20110411nw455The Pope John Paul II Cultural Center, where the doors are secured with chains and padlocks, is still on the market. The center, located on 12 acres in northeast Washington, cost $75 million to build more than a decade ago. The property has been assessed at $37.7 million. Photo taken April 11. (CNS photo/Nancy Wiechec)WASHINGTON –– A Michigan-based order of women religious interested in purchasing the Pope John Paul II Cultural Center in Washington has announced it does not have the funds to do so, putting the multimillion-dollar facility back on the market.

The center, which opened in 2001 with financial backing from the Detroit Archdiocese, has experienced financial difficulties throughout its history as it never attracted the number of visitors it expected. In 2006, because of low attendance rates, it discontinued museum activities and focused on being a place of research on the pontiff.

The Dominican Sisters of Mary, Mother of the Eucharist signed an agreement with the Archdiocese of Detroit last August to buy the facility as a house of studies for the order, but the order said in March it decided not to go through with the purchase after determining it would cost too much to remodel the space to meet the needs of the order’s members.

In a letter to supporters, the head of the order, Dominican Mother Mary Assumpta Long, said the “level of financial support to undertake the project was lacking.” She added that the sisters “discerned that to pursue this endeavor was not a prudent use of our limited resources.” The letter was dated March 2.

The fast-growing order, founded in 1997 in Ann Arbor, has been featured twice on “The Oprah Winfrey Show.” The average age of sisters in the order is 26. The sisters are currently looking to build convents in Texas and California.

The idea for a Catholic center in Washington honoring Pope John Paul II was the brainchild of Cardinal Adam J. Maida in 1998 when he was bishop of Green Bay, Wis. The center was unveiled during his tenure as archbishop of Detroit, where he served from 1990 until his retirement in 2009. The cardinal envisioned the center as a papal equivalent to presidential libraries and as a place where Catholics could explore their faith and church teachings. It evolved into a cultural center.

When it opened, the cardinal had raised about $50 million for the center, from thousands of donors. The Detroit Archdiocese loaned $17 million directly to the center and also guaranteed its $23 million mortgage.

Located on 12 acres near The Catholic University of America, the center cost $75 million to build and the property has been valued at $37.7 million. The selling price had not been disclosed.

The center is now overseen by a foundation chaired by Cardinal Donald W. Wuerl of Washington.

In a column posted on the archdiocesan website, Detroit Archbishop Allen H. Vigneron, Cardinal Maida’s successor, discussed recent developments regarding the center. The website also has posted answers to frequently asked questions about the facility.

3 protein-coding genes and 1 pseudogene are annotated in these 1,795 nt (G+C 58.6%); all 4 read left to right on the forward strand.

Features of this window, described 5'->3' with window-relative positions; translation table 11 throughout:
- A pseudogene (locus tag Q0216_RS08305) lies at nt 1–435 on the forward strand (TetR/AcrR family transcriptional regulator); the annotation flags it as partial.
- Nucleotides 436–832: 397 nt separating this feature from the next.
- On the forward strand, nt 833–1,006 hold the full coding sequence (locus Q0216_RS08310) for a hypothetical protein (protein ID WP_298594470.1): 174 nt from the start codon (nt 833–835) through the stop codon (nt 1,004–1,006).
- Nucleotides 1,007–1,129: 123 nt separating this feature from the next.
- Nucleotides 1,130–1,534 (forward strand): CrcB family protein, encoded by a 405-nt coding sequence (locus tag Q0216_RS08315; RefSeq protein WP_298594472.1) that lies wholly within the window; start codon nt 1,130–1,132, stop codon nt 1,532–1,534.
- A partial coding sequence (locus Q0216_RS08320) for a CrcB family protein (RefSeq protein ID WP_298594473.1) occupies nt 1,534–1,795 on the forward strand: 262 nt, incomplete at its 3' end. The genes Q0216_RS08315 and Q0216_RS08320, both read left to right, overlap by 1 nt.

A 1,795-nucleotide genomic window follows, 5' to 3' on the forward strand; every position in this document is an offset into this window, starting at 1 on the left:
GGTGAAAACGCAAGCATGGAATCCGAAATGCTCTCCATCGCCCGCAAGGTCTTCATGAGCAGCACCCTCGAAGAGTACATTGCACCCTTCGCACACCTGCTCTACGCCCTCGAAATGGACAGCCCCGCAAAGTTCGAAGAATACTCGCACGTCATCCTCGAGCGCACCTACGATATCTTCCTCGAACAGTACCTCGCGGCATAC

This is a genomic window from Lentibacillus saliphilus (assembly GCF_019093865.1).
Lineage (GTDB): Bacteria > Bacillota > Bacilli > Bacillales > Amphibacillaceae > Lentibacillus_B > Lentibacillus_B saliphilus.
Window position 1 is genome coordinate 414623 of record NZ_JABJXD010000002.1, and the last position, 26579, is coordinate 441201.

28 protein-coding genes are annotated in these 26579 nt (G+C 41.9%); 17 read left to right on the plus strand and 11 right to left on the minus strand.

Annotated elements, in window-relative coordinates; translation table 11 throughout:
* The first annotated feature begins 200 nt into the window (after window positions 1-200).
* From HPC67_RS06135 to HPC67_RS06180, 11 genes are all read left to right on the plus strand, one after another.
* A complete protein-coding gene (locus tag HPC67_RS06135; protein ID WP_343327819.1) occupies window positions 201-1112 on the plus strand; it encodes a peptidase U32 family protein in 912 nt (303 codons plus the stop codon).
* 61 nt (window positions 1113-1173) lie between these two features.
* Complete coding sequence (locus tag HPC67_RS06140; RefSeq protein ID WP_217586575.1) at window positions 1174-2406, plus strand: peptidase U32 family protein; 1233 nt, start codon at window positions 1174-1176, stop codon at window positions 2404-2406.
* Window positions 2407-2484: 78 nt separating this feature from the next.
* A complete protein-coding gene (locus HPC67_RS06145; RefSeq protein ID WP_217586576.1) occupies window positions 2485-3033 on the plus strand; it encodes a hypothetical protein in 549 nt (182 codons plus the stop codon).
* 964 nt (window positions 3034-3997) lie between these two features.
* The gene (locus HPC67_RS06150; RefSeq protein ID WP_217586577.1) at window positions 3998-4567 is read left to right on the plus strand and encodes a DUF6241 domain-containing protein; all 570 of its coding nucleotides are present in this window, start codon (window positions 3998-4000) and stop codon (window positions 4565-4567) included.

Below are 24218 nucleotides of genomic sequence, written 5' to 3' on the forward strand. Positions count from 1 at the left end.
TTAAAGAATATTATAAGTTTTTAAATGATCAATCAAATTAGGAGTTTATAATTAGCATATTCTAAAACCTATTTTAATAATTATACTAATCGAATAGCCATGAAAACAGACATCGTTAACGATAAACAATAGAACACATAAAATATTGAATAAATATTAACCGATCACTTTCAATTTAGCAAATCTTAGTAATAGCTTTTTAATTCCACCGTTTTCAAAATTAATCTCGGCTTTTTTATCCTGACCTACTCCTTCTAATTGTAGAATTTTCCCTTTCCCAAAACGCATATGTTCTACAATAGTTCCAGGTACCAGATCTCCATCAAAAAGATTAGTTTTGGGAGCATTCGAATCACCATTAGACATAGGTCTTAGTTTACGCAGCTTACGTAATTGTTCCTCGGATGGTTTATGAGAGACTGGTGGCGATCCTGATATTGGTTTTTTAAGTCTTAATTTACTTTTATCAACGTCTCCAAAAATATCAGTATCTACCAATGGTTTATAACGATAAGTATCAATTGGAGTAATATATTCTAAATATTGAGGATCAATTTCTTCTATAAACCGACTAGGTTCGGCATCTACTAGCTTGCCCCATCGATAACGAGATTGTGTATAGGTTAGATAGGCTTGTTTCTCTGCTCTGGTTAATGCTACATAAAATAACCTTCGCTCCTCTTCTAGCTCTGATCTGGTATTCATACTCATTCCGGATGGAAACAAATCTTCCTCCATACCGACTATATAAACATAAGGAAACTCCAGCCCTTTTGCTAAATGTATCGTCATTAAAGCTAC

In his column, the archbishop said he is often asked about the center and noted that the archdiocese was “continuing its efforts” to sell the building and property.

He said that when he became archbishop he convened a commission to review the financial status of the archdiocese, including “significant loans to establish and maintain the cultural center” that totaled $54 million. Loan funds were not diverted from the archdiocesan priests’ pension fund or the archdiocesan endowment fund.

The archbishop said the archdiocese offered the loans in “better economic circumstances based on a business model that proved to be unsustainable.” The number of visitors and event bookings at the center fell short of projections, he said, and made the center “unable to service the loans made by the Detroit Archdiocese.”

“Given different needs and priorities for the church in southeast Michigan, the archdiocese will continue to market the cultural center’s building and land for sale, which will enable the archdiocese to recoup some of its investments in the center,” he wrote.

The question-and-answer section about the center noted “interest from potential buyers” in the property.

It said the Detroit Archdiocese does not financially support the center’s operations but it is providing approximately $65,000 per month to keep the building and grounds in good condition. It also said it was “unlikely that the archdiocese will recover its full investment.”

To avoid committing large amounts of funds to single projects in the future, Archbishop Vigneron has implemented new policies and procedures for the management of archdiocesan operating funds, the loan deposit program, endowments and other accounts.

According to the archdiocese, the new policies “exceed standards required by canon law statutes and the U.S. Conference of Catholic Bishops in areas of diocesan financial responsibilities.”

In the days after Pope John Paul II’s death in 2005, hundreds of people visited the cultural center filling more than 10 books with condolence messages.

Currently, the cultural center is open on weekdays by appointment only.

During the weekend of Pope John Paul’s May 1 beatification, the center will sponsor several events including movies, panel discussions and displays of John Paul II photographs, memorabilia and artifacts from the center. A full schedule of events will be posted on the center’s website, www.jp2cc.org.